The Situ8 web portal was demonstrated as part of the OU’s OpenScience Lab launch, held at the Royal Society in London today. The launch was attended by over 150 delegates from academia, industry, funding bodies, the media, and scientific organisations such as the Royal Geographical Society, Earthwatch, British Antarctic Survey, Royal Society of Chemistry and the British Science Association.
More information about the launch – and the Situ8 demo – can be found on the ScienceOmega website. The OpenScience Lab website is at http://www.opensciencelab.ac.uk. The OpenScience Lab is an online platform for practical science and is jointed funded by The Open University and the Wolfson Foundation.
The first new public demo of the Situ8 web portal was unveiled today, at a workshop at the Open University, on Technology Enhanced Learning in Geography, Earth and Environmental Sciences, co-hosted by eSTEeM and the HEA. The presentation also referenced the prototype Situ8 Android app and the affordances of both, in terms of their functionality and the user experience, together with some example scenarios of use.
Situ8 is a tool designed to enable the delivery and creation of geolocated user-generated content, referred to as Media Objects or MOs. It can be used for both formal and informal learning, citizen science and collection of fieldwork data. It can also be used for audio guides, capturing content around community or digital heritage, where users can upload and share multimedia content (images, video, audio, text and numerical data) that is specific to particular places on a map. Users can also browse/download existing MOs and filter then according to date, author, subject and/or tag.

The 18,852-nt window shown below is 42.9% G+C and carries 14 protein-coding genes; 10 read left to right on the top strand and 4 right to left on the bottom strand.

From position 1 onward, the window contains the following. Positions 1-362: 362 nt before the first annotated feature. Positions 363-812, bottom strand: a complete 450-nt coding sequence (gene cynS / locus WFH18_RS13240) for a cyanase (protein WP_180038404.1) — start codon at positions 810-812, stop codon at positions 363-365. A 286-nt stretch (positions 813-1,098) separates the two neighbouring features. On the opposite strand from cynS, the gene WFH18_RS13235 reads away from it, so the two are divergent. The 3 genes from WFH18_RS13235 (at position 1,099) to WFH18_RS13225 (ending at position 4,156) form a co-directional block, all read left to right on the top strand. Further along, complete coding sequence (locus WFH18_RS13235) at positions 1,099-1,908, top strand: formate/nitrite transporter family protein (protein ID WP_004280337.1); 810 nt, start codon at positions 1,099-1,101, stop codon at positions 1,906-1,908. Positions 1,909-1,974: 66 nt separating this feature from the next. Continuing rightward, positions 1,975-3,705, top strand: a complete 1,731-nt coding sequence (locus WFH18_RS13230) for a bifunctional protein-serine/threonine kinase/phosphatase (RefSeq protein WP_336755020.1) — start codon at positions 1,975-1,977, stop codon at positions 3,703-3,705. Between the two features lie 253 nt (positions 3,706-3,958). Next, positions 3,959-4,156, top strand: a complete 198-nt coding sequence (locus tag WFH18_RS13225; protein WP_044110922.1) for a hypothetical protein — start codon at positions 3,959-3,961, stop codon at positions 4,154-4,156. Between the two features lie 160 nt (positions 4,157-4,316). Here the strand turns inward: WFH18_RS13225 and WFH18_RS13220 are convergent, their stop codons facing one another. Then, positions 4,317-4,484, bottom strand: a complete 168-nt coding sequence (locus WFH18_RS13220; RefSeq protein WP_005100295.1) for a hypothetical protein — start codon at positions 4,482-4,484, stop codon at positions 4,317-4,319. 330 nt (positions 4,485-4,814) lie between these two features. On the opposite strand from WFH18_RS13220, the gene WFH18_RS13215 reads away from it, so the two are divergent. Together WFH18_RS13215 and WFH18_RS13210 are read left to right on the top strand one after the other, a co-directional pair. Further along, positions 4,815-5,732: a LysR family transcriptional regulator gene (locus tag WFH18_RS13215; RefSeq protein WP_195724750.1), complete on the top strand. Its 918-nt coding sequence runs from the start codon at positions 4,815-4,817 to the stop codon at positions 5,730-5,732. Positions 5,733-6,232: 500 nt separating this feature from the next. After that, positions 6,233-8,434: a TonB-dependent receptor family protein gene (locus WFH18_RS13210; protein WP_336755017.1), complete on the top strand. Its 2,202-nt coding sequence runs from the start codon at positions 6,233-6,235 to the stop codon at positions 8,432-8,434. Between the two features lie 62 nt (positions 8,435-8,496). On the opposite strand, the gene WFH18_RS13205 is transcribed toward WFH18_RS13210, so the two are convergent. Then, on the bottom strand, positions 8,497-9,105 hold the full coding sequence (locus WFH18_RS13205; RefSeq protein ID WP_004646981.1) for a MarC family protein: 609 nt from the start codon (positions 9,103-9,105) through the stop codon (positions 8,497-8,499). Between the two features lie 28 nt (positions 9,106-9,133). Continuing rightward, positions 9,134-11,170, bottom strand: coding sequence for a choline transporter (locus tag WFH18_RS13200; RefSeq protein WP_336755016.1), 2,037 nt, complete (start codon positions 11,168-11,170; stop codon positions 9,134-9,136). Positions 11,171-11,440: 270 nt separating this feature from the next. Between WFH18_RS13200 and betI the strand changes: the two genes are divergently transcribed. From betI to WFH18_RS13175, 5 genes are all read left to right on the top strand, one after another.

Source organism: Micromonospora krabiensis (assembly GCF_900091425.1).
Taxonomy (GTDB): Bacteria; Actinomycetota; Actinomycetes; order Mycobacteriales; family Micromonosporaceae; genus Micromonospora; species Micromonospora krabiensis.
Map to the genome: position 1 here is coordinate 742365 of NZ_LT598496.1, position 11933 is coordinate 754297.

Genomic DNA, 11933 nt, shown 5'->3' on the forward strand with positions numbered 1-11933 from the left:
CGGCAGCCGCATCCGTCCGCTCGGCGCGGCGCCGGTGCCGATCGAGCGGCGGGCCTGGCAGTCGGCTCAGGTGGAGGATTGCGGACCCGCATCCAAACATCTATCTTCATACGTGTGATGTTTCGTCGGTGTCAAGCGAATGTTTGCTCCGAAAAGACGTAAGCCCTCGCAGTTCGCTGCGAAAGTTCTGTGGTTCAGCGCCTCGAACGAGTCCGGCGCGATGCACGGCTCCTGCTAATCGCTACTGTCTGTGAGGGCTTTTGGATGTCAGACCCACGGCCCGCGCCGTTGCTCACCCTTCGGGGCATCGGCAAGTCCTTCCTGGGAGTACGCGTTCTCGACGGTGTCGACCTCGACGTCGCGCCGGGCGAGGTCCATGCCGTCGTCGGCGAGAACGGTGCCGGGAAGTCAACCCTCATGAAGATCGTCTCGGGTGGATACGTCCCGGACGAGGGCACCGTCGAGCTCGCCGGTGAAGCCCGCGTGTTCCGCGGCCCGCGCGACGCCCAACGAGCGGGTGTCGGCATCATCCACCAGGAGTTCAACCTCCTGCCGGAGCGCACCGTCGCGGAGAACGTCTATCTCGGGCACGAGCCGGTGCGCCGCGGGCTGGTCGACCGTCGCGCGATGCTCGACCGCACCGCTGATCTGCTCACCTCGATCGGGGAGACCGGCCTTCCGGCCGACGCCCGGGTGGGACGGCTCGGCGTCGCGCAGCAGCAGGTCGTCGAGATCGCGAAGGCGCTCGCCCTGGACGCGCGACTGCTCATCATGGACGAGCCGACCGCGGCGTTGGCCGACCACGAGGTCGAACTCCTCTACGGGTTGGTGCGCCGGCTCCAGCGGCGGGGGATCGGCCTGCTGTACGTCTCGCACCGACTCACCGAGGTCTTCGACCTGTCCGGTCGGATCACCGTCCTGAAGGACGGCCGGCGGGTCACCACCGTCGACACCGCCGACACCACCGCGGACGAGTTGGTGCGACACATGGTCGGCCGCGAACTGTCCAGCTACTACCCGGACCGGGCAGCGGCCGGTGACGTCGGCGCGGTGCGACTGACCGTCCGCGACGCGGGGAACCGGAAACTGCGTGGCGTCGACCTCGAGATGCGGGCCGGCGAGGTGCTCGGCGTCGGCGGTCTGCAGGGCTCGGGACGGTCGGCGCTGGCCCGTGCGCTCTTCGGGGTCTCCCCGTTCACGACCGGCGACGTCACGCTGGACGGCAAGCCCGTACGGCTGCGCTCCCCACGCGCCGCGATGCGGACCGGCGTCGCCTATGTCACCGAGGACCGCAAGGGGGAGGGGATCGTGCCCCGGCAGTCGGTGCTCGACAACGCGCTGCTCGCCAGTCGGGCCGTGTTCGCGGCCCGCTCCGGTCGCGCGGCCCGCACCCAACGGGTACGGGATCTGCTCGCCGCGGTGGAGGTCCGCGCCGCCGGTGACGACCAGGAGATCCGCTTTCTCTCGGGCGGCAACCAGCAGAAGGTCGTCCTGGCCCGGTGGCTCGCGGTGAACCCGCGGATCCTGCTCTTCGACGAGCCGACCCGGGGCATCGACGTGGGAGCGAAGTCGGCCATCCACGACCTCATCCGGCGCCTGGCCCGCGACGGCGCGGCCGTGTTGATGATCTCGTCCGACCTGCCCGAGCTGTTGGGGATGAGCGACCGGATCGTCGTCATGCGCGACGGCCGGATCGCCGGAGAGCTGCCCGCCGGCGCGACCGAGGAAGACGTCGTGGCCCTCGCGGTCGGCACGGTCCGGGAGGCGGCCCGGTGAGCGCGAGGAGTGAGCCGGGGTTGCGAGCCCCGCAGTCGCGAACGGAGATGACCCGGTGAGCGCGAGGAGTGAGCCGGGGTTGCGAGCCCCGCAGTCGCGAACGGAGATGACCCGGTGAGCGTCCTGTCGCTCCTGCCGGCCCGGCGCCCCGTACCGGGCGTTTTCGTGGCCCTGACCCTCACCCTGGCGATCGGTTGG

The Slideshare presentation from this talk can be found here.
Earlier this week I was invited to visit members of the BBC Knowledge and Learning team in Salford Quays, Manchester, to demonstrate my Situ8 app. I was part of a wider OU visit that included representation from the Knowledge Media Institute (KMi), Open Media Unit (OMU) and other colleagues, including our Head of Broadcasting Caroline Ogilvie. The visit was a great exchange of ideas and new innovations and we look forward to working with the BBC on these more in the future – watch this space!
Following on from the wonderful news that further development of Situ8 is being funded by the OU’s OpenScience Laboratory, I have spent a lot of time over the last couple of days writing a briefing document and doing some wireframing, to help spec out what needs doing. Must give a mention to Juliette Culver in IET, who has been doing a sterling job helping me with amendments and a huge number of helpful suggestions. Definitely a case of two heads being better than one.